The Pittsburg, Shawmut & Northern Railroad Historical SocietyThe Pittsburg, Shawmut and Northern Railroad Historical Society had its humble beginning in 1979 during the Allegany County Fair. At that fair, late Jim McHenry, an ex-employee of the PS&N and Bill Reddy, a railroad employee and railroad historian, got together to talk about railroads and especially the Shawmut.
On May 24, 1981 a meeting was held at the fair grounds to gauge how much interest there might be in forming a group to perpetuate the history of the railroad. Donations at the door amounted to $54.00 and the organizers were pleased that so many people showed up that afternoon. It was proposed to form the society. Also at the meeting were several former Shawmut employees, many of whom are now deceased.
As an informal group, the first set of officers were elected to serve until some plans could be finalized and a charter for the organization drawn up. Leslie Haggstrom, a recent law school graduate who had started practice in Angelica, did the necessary work for the charter at no cost to the organization and by October of 1981, the society was formally organized.
The original officers and trustees were McHenry as president; Bill Reddy, vice president; Laura Norton, secretary/treasurer; and Trustees Ed Faust, Terry Mott and Stan Howe. Norton also was corresponding secretary, and for a time was editor of the Cannonball.
February of 1982 was a banner month for the organization, having swelled to 100 members. The society had its first opportunity to acquire a piece of rolling stock, the body of Coach 278 which was built in about 1880. It had sat in a location near the old engine house for many years and had been used used as a house but was now vacant.
The current owner wanted $400 for the car body and so through raffles and donations sufficient funds became available to make the purchase. In addition to this another $92.00 was spent on rails and ties to be placed on the Allegany Fairgrounds. Additionally, period trucks were acquired from Lenard Ferguson, the general manager of the defunct Wellsville, Addison & Galeton Railroad in Galeton, PA at an estimated cost of from $350 to $400. Long time president, the late Jim McHenry, held raffles as a fundraiser, which were well supported and provided us with the extra income needed to purchase items for the Coach No. 278.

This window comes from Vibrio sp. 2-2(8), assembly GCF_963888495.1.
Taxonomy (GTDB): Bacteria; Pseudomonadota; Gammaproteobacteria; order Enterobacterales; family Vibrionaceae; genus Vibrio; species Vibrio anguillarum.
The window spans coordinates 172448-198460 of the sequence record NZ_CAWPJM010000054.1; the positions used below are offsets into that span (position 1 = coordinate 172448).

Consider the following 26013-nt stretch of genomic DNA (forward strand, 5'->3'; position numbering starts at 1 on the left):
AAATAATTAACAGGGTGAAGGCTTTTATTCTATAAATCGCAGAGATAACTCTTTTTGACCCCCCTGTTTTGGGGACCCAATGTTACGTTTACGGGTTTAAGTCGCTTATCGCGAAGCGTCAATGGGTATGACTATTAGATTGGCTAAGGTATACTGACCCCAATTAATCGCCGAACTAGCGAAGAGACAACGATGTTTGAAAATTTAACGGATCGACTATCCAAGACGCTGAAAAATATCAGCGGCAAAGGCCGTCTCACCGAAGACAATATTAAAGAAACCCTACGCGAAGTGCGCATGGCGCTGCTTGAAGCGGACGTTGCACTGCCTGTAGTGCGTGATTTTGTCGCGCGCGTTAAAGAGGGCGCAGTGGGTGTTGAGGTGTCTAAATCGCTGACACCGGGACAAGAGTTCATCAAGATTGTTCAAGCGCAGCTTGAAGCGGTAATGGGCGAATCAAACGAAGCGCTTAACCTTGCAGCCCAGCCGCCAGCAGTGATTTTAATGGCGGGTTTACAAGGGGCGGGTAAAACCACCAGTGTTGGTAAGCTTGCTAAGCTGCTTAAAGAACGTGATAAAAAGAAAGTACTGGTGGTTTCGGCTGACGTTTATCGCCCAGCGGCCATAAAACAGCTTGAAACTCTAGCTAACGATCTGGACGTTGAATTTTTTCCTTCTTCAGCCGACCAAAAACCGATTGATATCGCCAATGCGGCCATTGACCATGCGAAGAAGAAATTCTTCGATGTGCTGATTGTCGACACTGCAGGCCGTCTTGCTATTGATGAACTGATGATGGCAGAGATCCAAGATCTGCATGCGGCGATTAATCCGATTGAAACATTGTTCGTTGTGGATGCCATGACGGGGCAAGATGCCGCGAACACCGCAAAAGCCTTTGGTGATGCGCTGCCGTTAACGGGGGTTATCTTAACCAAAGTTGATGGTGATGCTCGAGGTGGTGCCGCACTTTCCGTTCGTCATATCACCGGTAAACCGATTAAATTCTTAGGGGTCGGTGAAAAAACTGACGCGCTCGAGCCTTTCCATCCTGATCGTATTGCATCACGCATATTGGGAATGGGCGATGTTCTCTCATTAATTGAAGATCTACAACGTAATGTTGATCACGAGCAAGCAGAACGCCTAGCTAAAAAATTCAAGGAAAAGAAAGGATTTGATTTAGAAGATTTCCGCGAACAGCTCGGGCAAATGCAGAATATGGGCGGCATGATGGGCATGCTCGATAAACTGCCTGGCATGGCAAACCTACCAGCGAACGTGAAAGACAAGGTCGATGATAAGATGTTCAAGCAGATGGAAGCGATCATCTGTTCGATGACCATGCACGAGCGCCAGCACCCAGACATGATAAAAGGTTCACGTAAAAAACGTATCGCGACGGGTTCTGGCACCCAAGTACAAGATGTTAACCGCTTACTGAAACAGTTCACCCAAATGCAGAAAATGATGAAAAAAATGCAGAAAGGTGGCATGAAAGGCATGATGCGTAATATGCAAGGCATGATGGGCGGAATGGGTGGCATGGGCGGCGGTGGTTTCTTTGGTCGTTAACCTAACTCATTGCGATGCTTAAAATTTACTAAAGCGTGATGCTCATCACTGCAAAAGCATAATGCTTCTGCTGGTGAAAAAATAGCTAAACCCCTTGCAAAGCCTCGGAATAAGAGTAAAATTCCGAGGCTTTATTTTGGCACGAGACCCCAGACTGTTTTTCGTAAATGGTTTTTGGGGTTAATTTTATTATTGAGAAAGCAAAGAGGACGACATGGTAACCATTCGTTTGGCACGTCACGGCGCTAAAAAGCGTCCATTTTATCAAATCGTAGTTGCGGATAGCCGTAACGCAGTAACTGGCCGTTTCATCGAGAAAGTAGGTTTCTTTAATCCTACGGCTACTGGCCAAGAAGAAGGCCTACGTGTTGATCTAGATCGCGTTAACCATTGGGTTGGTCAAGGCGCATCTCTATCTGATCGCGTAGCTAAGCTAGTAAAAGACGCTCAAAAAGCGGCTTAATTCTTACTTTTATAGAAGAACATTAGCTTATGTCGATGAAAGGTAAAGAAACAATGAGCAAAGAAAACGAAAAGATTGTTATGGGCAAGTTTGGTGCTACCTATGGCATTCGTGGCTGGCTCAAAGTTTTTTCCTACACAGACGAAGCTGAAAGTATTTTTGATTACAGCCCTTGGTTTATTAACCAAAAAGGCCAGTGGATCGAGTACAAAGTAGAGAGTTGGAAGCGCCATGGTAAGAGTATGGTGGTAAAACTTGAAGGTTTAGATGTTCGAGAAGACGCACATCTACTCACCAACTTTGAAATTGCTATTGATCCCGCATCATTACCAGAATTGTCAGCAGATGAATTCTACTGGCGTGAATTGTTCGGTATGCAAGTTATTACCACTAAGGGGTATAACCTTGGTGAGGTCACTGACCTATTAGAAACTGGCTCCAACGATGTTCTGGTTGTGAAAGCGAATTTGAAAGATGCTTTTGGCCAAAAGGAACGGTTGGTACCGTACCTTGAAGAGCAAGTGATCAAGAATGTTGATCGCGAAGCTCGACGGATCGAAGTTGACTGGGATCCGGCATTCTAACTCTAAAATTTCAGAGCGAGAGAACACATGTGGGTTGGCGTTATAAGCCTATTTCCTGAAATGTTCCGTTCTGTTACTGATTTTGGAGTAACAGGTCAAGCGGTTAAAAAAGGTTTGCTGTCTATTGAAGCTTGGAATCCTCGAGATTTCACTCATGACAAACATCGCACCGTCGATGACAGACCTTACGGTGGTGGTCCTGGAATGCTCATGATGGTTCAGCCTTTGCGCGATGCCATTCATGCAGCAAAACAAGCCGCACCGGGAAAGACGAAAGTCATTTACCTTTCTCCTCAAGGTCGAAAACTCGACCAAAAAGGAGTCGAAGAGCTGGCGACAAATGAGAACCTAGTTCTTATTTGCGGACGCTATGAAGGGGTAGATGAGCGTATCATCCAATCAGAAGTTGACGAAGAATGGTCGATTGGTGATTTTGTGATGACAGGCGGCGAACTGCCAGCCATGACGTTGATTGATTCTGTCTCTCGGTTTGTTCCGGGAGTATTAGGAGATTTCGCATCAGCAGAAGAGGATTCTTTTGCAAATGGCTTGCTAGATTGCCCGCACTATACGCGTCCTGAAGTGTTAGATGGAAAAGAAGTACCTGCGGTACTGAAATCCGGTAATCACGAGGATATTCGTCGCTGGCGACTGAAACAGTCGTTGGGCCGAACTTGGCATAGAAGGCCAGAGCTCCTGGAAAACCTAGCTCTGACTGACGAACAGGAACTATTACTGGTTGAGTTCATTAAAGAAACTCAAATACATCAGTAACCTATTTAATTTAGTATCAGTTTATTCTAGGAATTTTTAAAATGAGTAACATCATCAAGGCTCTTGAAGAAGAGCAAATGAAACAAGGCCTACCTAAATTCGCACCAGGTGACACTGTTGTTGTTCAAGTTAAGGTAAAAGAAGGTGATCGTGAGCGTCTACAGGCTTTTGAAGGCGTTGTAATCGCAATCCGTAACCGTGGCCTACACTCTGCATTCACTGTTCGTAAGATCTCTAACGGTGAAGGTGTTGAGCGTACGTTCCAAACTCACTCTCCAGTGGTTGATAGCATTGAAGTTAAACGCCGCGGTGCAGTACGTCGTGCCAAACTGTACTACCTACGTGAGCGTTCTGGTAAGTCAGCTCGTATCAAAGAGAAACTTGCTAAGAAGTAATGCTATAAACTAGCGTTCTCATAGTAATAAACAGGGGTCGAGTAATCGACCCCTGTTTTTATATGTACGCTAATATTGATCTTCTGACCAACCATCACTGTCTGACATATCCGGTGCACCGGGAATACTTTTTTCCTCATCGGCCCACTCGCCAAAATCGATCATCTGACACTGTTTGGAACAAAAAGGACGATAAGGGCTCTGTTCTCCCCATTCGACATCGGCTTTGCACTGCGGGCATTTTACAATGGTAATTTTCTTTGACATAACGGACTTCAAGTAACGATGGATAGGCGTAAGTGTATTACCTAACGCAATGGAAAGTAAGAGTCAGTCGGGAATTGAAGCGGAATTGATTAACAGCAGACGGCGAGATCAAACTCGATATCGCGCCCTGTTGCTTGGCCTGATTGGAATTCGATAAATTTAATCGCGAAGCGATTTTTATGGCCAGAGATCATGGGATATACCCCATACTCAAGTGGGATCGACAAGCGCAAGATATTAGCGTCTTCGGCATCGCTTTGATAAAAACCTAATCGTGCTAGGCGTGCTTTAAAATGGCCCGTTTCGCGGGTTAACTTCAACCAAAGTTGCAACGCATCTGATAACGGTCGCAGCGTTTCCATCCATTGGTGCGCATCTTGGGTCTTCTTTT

The car body was moved to the fairgrounds in June of 1982 with the assistance of what was estimated at about 20 to 24 volunteers. This included the Angelica Town Highway Department, local trucker Roland Gallman who offered the use of one of his trucks on the Saturday morning and at no charge to the organization. It was a circus like atmosphere as the car body was loaded on the truck, followed by several cars and trucks which traveled on a street that was formerly part of the Shawmut right of way, now called Railroad Avenue. The entourage went past the original brick Shawmut station on its way to its new home. Gallman used his air horn to attract the attention of the locals that day.
The car was on display during fair week that year. Everyone was impressed that the car was once again back in Angelica. During the fair the car was dedicated. Special guest was "Box Car Willie," the country and western star, who was performing at the fair. He along with 100 year old Bert Smith a retired Pennsylvania Railroad agent and operator were on hand for the event, which got considerable TV and newspaper coverage.
Over the years we've been fortunate enough to have had two writers who had both actually worked on the Shawmut. A.J.(Doc) Dornish, a section foreman from St. Marys and Vince O'Leary who was retired from the railroad and resided in Cooperstown. Vince was the son of the chief train dispatcher in St. Marys.
In 1985, member Terry Mott from Bradford PA took measurements of the former Shawmut depot at Farmers Valley, PA just prior to its demolition. These measurements were eventually used to build the replica station on the Allegany Fairgrounds. The station provides meeting space and additional space for storage and display of the society's artifacts.
The society maintains steam engine No. 88, built by the members using a real steam boiler and a chassis and tender trucks donated by the late Mike Cleary. The members had hoped to have a live steam engine for the train, but realized there was little area to run it. They completed the engine in 1989. This engine and its coal tender toured the country in 1997 to promote a McDonald's Monopoly game and the kids reading program.
The private car Clara, officially Coach No. 99, joined the display in 1998. This Pullman coach/sleeper was the private business car of Receiver Frank Sullivan Smith who bought it with his own money and gave it to his wife Clara as a birthday present. After two years of hard work and restoration, it was officially dedicated in 2000. This car was never owned by the railroad but was numbered and lettered for it.
The most recent piece of rolling stock added to the museum is bobber caboose No. 175, originally built by the Shawmut in their Angelica shops in 1912. It arrived at the fair grounds in November, 1999 and has been completely restored.
In 2013, the Pittsburg, Shawmut & Northern Railroad Historical Society received
501(c)(3) tax-exempt status from the IRS. We continue to grow and promote the rich history that was the Pittsburg, Shawmut & Northern Railroad Historical. We cordially invite you to join in this effort.